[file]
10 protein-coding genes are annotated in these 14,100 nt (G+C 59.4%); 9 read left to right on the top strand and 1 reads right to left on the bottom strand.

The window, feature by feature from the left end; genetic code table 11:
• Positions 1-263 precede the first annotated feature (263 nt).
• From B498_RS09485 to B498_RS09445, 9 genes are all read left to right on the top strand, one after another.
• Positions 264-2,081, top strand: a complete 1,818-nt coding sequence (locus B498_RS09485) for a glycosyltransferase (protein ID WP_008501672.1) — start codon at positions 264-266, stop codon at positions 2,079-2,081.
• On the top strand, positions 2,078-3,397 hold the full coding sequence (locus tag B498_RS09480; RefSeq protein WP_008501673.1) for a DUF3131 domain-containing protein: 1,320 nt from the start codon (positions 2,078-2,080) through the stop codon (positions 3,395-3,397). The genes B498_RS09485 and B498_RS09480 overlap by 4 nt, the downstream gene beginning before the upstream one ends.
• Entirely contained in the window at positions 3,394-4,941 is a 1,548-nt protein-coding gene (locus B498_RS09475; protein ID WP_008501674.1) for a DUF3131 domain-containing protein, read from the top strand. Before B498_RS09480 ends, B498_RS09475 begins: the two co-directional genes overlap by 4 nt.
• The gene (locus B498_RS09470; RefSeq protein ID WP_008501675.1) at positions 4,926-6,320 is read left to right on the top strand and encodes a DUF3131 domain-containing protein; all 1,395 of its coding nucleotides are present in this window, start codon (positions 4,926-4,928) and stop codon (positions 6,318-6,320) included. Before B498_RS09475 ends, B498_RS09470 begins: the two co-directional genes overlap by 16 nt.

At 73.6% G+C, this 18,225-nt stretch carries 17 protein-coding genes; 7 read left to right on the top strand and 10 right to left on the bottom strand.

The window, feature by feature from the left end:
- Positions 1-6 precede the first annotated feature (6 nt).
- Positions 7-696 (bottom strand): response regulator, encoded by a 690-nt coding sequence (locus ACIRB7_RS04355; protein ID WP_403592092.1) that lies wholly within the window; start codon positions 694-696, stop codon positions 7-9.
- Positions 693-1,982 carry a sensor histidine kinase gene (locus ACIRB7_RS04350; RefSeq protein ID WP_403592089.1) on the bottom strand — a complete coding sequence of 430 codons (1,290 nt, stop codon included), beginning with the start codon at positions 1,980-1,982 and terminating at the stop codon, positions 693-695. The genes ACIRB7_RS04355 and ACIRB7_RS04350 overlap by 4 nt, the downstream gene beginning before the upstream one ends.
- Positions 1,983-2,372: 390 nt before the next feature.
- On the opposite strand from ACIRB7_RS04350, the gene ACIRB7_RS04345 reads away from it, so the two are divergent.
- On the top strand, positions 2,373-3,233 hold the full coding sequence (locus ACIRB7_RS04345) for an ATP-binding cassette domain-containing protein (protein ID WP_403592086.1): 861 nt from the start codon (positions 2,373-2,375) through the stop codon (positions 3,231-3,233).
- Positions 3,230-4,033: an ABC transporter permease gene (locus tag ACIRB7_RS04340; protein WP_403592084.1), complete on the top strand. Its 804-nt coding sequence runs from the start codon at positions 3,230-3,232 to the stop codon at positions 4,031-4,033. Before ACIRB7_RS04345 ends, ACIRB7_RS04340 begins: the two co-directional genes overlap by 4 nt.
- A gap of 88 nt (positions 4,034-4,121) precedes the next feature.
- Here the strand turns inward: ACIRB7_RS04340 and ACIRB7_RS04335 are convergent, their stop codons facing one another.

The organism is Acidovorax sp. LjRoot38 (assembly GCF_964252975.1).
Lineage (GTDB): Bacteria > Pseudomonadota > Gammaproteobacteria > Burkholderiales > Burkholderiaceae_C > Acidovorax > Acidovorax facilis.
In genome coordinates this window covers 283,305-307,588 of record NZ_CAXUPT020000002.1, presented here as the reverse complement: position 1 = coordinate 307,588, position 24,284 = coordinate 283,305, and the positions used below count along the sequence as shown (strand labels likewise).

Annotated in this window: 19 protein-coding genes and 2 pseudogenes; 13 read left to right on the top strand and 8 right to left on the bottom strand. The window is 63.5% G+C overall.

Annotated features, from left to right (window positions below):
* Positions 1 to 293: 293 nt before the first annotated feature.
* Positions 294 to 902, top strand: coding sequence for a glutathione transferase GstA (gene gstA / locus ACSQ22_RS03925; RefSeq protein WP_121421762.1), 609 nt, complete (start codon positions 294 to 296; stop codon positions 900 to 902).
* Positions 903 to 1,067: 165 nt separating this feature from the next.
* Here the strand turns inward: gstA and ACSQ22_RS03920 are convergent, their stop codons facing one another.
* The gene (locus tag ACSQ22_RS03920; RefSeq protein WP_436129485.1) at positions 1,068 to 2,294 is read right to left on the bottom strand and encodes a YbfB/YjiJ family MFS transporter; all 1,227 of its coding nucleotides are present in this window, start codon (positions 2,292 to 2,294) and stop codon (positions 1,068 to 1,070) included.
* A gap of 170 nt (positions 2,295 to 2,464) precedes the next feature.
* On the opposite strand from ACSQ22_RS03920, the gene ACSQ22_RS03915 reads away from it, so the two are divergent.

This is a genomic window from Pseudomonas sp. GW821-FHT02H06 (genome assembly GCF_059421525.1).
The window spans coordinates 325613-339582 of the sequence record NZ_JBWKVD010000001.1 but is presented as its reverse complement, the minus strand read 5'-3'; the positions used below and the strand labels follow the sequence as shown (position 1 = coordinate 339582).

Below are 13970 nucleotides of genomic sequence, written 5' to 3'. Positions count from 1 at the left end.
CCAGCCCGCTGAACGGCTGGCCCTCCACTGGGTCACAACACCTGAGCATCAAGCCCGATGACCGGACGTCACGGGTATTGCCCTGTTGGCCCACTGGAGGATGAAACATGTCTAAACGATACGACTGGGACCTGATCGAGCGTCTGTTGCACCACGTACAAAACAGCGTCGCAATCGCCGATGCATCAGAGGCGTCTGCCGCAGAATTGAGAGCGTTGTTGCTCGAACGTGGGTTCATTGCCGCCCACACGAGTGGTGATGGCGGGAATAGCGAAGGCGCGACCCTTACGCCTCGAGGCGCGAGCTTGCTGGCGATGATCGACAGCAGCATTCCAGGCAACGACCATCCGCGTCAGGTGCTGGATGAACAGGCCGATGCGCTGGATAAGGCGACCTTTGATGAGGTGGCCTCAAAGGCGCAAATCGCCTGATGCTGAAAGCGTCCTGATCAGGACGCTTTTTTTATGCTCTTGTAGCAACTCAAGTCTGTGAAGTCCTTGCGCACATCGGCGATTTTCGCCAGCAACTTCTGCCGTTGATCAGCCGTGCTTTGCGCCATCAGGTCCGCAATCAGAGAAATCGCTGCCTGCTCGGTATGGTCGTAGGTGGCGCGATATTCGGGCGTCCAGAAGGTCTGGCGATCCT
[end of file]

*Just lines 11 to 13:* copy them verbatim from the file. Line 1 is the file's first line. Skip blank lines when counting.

- Positions 1-6 precede the first annotated feature (6 nt).
- Positions 7-696 (bottom strand): response regulator, encoded by a 690-nt coding sequence (locus ACIRB7_RS04355; protein ID WP_403592092.1) that lies wholly within the window; start codon positions 694-696, stop codon positions 7-9.
- Positions 693-1,982 carry a sensor histidine kinase gene (locus ACIRB7_RS04350; RefSeq protein ID WP_403592089.1) on the bottom strand — a complete coding sequence of 430 codons (1,290 nt, stop codon included), beginning with the start codon at positions 1,980-1,982 and terminating at the stop codon, positions 693-695. The genes ACIRB7_RS04355 and ACIRB7_RS04350 overlap by 4 nt, the downstream gene beginning before the upstream one ends.